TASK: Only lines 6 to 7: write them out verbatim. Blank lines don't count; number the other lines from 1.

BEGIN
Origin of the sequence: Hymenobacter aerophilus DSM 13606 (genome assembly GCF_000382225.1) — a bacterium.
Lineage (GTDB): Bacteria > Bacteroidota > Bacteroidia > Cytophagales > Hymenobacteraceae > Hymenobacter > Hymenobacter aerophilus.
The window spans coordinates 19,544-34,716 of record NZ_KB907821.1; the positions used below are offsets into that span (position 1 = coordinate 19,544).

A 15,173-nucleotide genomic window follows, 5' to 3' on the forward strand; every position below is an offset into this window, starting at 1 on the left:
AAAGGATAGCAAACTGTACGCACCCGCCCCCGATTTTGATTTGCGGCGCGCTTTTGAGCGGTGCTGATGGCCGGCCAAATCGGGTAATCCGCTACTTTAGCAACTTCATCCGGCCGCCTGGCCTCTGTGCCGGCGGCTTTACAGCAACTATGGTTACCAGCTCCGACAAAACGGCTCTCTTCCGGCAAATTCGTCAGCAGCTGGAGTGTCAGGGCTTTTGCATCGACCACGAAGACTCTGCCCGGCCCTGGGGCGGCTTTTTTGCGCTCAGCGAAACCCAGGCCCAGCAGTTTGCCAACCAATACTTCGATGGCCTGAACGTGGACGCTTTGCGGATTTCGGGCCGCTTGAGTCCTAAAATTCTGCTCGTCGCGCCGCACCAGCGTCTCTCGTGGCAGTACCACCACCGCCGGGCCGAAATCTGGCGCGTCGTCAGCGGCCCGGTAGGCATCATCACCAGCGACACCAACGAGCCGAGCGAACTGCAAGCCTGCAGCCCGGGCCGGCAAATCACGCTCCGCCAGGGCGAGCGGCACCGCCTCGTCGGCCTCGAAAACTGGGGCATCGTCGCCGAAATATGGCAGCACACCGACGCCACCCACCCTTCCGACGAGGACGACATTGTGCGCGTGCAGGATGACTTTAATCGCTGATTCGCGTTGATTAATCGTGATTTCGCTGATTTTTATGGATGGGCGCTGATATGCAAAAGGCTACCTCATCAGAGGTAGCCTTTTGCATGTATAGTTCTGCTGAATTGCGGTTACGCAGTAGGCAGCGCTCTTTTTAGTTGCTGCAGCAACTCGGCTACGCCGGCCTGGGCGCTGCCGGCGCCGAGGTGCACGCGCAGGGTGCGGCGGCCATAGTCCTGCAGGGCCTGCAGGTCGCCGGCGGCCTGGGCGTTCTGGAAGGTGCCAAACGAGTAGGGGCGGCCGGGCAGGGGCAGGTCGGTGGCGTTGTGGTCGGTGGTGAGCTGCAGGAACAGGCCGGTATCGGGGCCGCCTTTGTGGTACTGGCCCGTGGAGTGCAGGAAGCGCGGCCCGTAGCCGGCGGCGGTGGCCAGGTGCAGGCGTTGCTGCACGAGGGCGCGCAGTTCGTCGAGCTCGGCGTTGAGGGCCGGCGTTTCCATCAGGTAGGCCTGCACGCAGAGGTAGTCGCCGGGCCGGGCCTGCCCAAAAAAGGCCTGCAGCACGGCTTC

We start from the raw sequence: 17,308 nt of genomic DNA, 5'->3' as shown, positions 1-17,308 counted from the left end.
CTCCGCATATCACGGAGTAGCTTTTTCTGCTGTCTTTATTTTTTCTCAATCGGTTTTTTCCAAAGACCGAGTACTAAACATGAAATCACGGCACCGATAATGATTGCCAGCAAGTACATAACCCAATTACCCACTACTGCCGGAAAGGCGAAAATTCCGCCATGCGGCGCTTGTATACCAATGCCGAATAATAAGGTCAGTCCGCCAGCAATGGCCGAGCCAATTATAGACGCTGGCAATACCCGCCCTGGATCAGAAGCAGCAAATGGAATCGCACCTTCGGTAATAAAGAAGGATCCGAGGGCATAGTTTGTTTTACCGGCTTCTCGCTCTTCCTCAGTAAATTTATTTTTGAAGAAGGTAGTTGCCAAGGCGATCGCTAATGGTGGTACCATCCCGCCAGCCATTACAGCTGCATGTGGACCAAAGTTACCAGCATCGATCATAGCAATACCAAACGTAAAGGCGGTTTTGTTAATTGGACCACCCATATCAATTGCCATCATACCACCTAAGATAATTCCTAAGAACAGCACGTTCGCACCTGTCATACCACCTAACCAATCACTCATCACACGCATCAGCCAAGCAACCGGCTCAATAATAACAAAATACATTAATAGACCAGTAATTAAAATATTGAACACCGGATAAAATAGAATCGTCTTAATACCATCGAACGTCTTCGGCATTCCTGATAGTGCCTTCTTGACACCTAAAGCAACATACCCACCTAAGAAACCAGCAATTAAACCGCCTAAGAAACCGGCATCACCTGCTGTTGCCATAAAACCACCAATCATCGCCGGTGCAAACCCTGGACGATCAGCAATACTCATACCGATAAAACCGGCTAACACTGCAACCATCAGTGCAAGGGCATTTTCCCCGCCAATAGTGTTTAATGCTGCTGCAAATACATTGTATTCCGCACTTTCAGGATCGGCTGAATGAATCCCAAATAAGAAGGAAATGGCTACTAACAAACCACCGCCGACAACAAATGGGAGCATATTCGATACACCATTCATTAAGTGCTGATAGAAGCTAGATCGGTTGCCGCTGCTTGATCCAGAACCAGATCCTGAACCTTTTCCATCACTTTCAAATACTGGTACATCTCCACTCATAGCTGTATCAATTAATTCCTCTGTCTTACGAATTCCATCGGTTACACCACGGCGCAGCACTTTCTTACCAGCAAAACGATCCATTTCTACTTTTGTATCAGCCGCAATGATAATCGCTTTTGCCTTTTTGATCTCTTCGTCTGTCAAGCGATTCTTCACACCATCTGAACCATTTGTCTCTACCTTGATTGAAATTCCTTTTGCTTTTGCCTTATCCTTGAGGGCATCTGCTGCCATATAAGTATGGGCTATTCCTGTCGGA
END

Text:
We start from the raw sequence: 17,308 nt of genomic DNA, 5'->3' as shown, positions 1-17,308 counted from the left end.
CTCCGCATATCACGGAGTAGCTTTTTCTGCTGTCTTTATTTTTTCTCAATCGGTTTTTTCCAAAGACCGAGTACTAAACATGAAATCACGGCACCGATAATGATTGCCAGCAAGTACATAACCCAATTACCCACTACTGCCGGAAAGGCGAAAATTCCGCCATGCGGCGCTTGTATACCAATGCCGAATAATAAGGTCAGTCCGCCAGCAATGGCCGAGCCAATTATAGACGCTGGCAATACCCGCCCTGGATCAGAAGCAGCAAATGGAATCGCACCTTCGGTAATAAAGAAGGATCCGAGGGCATAGTTTGTTTTACCGGCTTCTCGCTCTTCCTCAGTAAATTTATTTTTGAAGAAGGTAGTTGCCAAGGCGATCGCTAATGGTGGTACCATCCCGCCAGCCATTACAGCTGCATGTGGACCAAAGTTACCAGCATCGATCATAGCAATACCAAACGTAAAGGCGGTTTTGTTAATTGGACCACCCATATCAATTGCCATCATACCACCTAAGATAATTCCTAAGAACAGCACGTTCGCACCTGTCATACCACCTAACCAATCACTCATCACACGCATCAGCCAAGCAACCGGCTCAATAATAACAAAATACATTAATAGACCAGTAATTAAAATATTGAACACCGGATAAAATAGAATCGTCTTAATACCATCGAACGTCTTCGGCATTCCTGATAGTGCCTTCTTGACACCTAAAGCAACATACCCACCTAAGAAACCAGCAATTAAACCGCCTAAGAAACCGGCATCACCTGCTGTTGCCATAAAACCACCAATCATCGCCGGTGCAAACCCTGGACGATCAGCAATACTCATACCGATAAAACCGGCTAACACTGCAACCATCAGTGCAAGGGCATTTTCCCCGCCAATAGTGTTTAATGCTGCTGCAAATACATTGTATTCCGCACTTTCAGGATCGGCTGAATGAATCCCAAATAAGAAGGAAATGGCTACTAACAAACCACCGCCGACAACAAATGGGAGCATATTCGATACACCATTCATTAAGTGCTGATAGAAGCTAGATCGGTTGCCGCTGCTTGATCCAGAACCAGATCCTGAACCTTTTCCATCACTTTCAAATACTGGTACATCTCCACTCATAGCTGTATCAATTAATTCCTCTGTCTTACGAATTCCATCGGTTACACCACGGCGCAGCACTTTCTTACCAGCAAAACGATCCATTTCTACTTTTGTATCAGCCGCAATGATAATCGCTTTTGCCTTTTTGATCTCTTCGTCTGTCAAGCGATTCTTCACACCATCTGAACCATTTGTCTCTACCTTGATTGAAATTCCTTTTGCTTTTGCCTTATCCTTGAGGGCATCTGCTGCCATATAAGTATGGGCTATTCCTGTCGGA